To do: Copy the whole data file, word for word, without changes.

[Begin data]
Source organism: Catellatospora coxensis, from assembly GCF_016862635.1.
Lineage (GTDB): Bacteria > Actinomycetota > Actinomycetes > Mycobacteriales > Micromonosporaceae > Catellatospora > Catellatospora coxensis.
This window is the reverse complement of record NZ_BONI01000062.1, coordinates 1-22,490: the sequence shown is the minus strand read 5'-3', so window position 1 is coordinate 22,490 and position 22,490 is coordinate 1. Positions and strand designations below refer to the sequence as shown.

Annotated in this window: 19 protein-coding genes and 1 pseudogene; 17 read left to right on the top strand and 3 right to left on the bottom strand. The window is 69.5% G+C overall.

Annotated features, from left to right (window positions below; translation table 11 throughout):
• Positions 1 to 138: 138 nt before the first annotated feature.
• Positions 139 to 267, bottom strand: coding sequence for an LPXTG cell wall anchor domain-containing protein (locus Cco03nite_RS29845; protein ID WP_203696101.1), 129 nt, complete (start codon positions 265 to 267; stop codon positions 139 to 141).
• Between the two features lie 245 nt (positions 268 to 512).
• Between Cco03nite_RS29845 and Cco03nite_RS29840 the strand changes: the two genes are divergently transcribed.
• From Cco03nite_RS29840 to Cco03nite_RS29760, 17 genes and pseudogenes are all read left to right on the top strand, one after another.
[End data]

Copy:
Source organism: Catellatospora coxensis, from assembly GCF_016862635.1.
Lineage (GTDB): Bacteria > Actinomycetota > Actinomycetes > Mycobacteriales > Micromonosporaceae > Catellatospora > Catellatospora coxensis.
This window is the reverse complement of record NZ_BONI01000062.1, coordinates 1-22,490: the sequence shown is the minus strand read 5'-3', so window position 1 is coordinate 22,490 and position 22,490 is coordinate 1. Positions and strand designations below refer to the sequence as shown.

Annotated in this window: 19 protein-coding genes and 1 pseudogene; 17 read left to right on the top strand and 3 right to left on the bottom strand. The window is 69.5% G+C overall.

Annotated features, from left to right (window positions below; translation table 11 throughout):
• Positions 1 to 138: 138 nt before the first annotated feature.
• Positions 139 to 267, bottom strand: coding sequence for an LPXTG cell wall anchor domain-containing protein (locus Cco03nite_RS29845; protein ID WP_203696101.1), 129 nt, complete (start codon positions 265 to 267; stop codon positions 139 to 141).
• Between the two features lie 245 nt (positions 268 to 512).
• Between Cco03nite_RS29845 and Cco03nite_RS29840 the strand changes: the two genes are divergently transcribed.
• From Cco03nite_RS29840 to Cco03nite_RS29760, 17 genes and pseudogenes are all read left to right on the top strand, one after another.